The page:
Once you think you’ve discovered how you can carry comfortably, then you can start looking at handguns that fit your agenda. You might shoot a Glock G34 Gen4 exceptionally well, and you might think it would be a super-cool pistol to carry on a daily basis. However, you might find that it’s just too long to work with the OWB, IWB or appendix carry method you’ve found most comfortable.

One very important thing you need to remember is that it doesn’t matter if your carry gun is a top-of-the-line Wilson Combat 1911 or a super-slick revolver from the Smith & Wesson Custom Shop. If you don’t have it with you when you need it, it’s no better than a bodyguard who failed to come to work.

Pick the carry method and the holster first, then find a carry gun that’ll dovetail into that system and your lifestyle. Otherwise, you might be looking for a new handgun sooner than you think. Or you might be just pointing your finger at the bad guy because you left your uncomfortable-to-carry pistol at home.

Magazine Considerations

My favorite defensive handgun is the Browning Hi Power. Admittedly, I carry my Wilson Combat EDC X9 as much or maybe more often, but there’s just something about the HiPower that makes it my favorite, especially the rare lightweight specimen I have that has been fully worked by Novak’s Inc.

No, the .380 Auto isn’t the ideal cartridge for stopping fights. On the other hand, if you need an ultra-compact and easily concealable handgun, it might be the best option  for you.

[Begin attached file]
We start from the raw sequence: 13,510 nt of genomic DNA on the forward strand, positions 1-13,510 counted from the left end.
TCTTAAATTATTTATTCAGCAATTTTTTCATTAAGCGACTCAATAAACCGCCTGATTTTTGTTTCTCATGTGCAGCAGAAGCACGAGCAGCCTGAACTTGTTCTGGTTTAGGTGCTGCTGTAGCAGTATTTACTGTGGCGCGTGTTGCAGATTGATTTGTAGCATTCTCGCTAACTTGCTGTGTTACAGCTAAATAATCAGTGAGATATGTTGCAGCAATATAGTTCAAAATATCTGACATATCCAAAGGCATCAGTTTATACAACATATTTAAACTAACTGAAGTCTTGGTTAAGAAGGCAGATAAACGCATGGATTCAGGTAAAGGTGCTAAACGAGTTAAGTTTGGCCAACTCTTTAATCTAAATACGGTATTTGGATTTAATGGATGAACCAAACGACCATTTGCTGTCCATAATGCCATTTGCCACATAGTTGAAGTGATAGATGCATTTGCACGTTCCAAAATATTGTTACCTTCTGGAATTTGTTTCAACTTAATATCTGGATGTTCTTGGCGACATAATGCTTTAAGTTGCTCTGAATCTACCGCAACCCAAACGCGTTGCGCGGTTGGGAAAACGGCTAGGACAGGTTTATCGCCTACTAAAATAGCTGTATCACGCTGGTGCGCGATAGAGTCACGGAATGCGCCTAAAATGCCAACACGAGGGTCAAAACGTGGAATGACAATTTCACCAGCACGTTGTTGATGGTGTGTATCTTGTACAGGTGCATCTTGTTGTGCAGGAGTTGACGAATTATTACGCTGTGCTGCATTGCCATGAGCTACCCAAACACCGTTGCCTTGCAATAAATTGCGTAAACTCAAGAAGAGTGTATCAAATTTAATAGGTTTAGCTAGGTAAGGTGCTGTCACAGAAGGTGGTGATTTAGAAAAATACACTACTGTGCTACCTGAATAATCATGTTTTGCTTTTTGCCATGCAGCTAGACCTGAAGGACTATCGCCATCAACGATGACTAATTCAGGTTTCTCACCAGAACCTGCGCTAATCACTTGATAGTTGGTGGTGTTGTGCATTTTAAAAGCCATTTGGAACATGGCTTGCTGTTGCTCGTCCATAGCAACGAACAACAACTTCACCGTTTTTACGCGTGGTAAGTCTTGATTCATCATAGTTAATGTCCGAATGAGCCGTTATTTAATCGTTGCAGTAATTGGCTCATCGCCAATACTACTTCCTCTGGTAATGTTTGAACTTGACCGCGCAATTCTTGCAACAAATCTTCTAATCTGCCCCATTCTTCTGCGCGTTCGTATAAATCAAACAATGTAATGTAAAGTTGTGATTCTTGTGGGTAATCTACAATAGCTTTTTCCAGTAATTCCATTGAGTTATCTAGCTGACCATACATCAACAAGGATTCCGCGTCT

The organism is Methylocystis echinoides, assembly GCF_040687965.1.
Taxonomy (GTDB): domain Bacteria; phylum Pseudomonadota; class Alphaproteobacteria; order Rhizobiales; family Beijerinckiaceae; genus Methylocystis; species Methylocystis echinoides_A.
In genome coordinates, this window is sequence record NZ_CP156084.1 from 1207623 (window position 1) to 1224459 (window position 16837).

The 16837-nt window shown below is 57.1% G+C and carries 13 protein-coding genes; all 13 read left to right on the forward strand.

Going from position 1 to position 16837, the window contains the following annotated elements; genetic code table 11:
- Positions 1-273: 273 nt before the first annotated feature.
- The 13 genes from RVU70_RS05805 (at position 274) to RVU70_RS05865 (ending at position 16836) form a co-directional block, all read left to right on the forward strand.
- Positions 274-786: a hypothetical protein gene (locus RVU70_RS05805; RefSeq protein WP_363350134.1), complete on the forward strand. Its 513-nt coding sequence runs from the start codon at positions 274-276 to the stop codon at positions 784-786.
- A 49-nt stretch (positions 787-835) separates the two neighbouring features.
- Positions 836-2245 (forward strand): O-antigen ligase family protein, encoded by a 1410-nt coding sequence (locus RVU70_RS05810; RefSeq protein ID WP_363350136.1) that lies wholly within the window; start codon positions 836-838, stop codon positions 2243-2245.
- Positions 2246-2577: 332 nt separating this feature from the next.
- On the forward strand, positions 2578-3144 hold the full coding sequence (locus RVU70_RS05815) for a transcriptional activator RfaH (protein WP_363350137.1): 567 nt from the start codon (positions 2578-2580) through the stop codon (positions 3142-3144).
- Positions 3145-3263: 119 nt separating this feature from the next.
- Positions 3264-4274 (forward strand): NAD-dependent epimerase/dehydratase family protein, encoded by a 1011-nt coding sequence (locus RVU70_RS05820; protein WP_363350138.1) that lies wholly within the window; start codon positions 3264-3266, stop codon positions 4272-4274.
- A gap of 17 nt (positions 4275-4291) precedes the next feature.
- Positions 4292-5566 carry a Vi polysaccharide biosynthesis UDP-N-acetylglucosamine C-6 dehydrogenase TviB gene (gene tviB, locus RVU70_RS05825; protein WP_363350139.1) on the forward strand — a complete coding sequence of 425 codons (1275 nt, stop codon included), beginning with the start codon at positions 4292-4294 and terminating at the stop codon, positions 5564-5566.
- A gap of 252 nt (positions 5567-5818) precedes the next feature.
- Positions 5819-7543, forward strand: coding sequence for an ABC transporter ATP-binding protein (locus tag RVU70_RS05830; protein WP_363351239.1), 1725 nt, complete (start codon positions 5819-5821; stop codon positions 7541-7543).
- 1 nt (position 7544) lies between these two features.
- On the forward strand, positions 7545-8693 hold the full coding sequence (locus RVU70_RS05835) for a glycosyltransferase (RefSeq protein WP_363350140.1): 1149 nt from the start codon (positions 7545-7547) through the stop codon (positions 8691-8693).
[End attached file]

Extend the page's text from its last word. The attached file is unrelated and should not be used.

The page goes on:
No, the .380 Auto isn’t the ideal cartridge for stopping fights. On the other hand, if you need an ultra-compact and easily concealable handgun, it might be the best option
for you.

However, there’s an issue with the HiPower that’s as irritating as a boil on your backside. Many, if not all, factory HiPower magazines rattle when they’re filled with more than eight rounds. Now, a rattling magazine in a fighting pistol might not seem like a big deal, but when you’re trying to carry concealed and with every step you hear the rounds in the magazine rattling around, it’s annoying. I’ve even had folks ask me, “What’s that rattling noise when you walk?” Maybe they think my pockets are full of money. If that’s the case, they obviously don’t know how much gun writers get paid. The thing is, though, these rattling HiPower magazines function flawlessly!

Well, I’ve finally found a solution. The 13-round blued and stainless Browning HiPower magazines from Mec-Gar (item numbers MGBRP13B and MGBRP13N) don’t rattle at all. And, even more importantly, in all three of my Browning Hi Powers, they function perfectly. They retail for about $30, and I now have several. I’ve regulated all of my factory Browning HiPower magazines to range duty, but when I carry a HiPower it has a Mec-Gar 13-rounder inside it.

Editor’s Note: This article originally appeared in the February 2021 issue of Gun Digest the Magazine.

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Self-Defense Tips: Carry Gun Selection is written by Richard A. Mann for gundigest.com